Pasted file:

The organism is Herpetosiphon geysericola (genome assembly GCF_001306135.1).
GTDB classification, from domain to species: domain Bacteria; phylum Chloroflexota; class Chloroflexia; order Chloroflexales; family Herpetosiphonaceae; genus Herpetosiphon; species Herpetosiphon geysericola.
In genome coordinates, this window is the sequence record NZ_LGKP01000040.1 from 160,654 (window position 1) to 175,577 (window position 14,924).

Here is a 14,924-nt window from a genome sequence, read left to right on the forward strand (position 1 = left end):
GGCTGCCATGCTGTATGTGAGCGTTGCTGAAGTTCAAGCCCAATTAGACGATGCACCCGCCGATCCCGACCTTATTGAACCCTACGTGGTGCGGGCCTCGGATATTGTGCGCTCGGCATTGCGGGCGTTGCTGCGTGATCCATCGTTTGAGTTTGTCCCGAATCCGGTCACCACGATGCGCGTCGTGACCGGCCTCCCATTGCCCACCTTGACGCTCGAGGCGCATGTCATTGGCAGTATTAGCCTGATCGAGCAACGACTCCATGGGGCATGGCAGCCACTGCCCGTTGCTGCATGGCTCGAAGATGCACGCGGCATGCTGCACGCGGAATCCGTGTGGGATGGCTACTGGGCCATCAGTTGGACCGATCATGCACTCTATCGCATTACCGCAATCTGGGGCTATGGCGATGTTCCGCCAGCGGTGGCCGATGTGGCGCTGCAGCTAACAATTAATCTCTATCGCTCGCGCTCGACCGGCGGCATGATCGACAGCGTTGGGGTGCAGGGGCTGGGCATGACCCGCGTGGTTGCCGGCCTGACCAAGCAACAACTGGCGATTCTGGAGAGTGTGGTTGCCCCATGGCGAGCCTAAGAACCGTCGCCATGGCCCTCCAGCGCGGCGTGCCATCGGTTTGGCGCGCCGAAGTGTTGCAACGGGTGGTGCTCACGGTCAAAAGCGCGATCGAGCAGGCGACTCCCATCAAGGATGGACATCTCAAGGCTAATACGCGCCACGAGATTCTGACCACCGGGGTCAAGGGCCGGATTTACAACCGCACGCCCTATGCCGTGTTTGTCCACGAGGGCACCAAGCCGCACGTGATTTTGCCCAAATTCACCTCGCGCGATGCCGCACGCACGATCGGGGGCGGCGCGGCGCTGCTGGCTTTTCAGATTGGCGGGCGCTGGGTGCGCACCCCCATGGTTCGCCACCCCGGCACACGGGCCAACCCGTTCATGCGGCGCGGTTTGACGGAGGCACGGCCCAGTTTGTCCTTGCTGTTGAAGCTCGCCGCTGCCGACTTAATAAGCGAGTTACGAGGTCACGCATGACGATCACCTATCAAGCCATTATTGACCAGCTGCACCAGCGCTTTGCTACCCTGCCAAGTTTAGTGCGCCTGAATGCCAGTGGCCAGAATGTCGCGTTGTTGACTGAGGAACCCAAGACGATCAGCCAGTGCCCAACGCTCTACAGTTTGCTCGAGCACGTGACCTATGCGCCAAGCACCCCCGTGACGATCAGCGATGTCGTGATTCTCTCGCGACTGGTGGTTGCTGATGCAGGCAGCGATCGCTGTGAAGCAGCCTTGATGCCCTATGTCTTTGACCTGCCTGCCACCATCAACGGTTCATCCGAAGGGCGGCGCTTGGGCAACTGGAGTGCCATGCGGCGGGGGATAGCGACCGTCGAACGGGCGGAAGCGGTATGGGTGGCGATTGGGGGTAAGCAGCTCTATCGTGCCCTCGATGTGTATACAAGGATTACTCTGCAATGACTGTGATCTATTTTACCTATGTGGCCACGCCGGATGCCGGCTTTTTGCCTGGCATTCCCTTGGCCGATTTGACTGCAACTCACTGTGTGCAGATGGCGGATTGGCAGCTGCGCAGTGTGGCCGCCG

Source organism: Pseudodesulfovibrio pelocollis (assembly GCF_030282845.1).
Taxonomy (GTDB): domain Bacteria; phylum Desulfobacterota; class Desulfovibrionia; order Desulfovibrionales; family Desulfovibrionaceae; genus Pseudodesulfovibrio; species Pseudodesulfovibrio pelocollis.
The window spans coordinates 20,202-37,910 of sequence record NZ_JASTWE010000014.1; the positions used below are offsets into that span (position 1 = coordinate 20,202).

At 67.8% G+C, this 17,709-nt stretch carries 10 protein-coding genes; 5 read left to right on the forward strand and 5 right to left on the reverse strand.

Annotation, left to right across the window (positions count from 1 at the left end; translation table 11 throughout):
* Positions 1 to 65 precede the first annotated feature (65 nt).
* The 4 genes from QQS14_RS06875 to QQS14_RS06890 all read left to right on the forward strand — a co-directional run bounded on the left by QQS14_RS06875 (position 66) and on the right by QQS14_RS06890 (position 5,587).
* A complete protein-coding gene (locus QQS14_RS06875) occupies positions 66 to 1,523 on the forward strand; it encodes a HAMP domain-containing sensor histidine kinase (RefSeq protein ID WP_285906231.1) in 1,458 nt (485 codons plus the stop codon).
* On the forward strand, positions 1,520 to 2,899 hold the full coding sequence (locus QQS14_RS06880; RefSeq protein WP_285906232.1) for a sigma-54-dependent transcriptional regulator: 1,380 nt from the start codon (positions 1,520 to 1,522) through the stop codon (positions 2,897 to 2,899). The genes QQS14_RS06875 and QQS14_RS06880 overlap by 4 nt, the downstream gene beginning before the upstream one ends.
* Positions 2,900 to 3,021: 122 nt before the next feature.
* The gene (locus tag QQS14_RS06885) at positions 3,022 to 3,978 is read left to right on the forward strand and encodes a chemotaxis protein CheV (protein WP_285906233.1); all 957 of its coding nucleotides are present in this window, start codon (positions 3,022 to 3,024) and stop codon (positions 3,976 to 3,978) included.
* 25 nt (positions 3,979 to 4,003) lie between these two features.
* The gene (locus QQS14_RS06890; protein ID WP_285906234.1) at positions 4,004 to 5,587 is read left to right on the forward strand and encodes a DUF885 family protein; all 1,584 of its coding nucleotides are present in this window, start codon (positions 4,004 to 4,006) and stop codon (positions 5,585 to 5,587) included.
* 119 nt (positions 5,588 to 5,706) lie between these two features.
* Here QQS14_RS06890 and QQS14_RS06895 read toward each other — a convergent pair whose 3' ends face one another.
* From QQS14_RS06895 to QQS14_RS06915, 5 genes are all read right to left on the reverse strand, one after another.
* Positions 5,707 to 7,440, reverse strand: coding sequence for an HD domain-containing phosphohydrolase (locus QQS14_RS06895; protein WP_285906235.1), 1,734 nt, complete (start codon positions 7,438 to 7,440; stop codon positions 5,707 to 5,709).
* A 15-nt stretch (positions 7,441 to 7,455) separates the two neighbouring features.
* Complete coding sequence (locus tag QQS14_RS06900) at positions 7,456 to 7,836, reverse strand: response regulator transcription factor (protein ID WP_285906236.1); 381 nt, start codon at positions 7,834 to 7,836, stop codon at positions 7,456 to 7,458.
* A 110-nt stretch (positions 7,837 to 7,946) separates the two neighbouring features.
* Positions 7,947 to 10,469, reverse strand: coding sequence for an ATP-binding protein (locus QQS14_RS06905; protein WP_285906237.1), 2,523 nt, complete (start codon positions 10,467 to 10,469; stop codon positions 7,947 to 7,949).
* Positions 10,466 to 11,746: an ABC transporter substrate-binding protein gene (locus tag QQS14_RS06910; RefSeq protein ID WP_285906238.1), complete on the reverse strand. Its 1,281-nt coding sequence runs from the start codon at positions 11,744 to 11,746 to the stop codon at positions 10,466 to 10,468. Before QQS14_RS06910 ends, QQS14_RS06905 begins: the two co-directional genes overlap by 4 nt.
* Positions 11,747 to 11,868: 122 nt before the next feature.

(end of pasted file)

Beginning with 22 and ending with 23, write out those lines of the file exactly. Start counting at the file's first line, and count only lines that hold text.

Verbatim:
* Positions 5,707 to 7,440, reverse strand: coding sequence for an HD domain-containing phosphohydrolase (locus QQS14_RS06895; protein WP_285906235.1), 1,734 nt, complete (start codon positions 7,438 to 7,440; stop codon positions 5,707 to 5,709).
* A 15-nt stretch (positions 7,441 to 7,455) separates the two neighbouring features.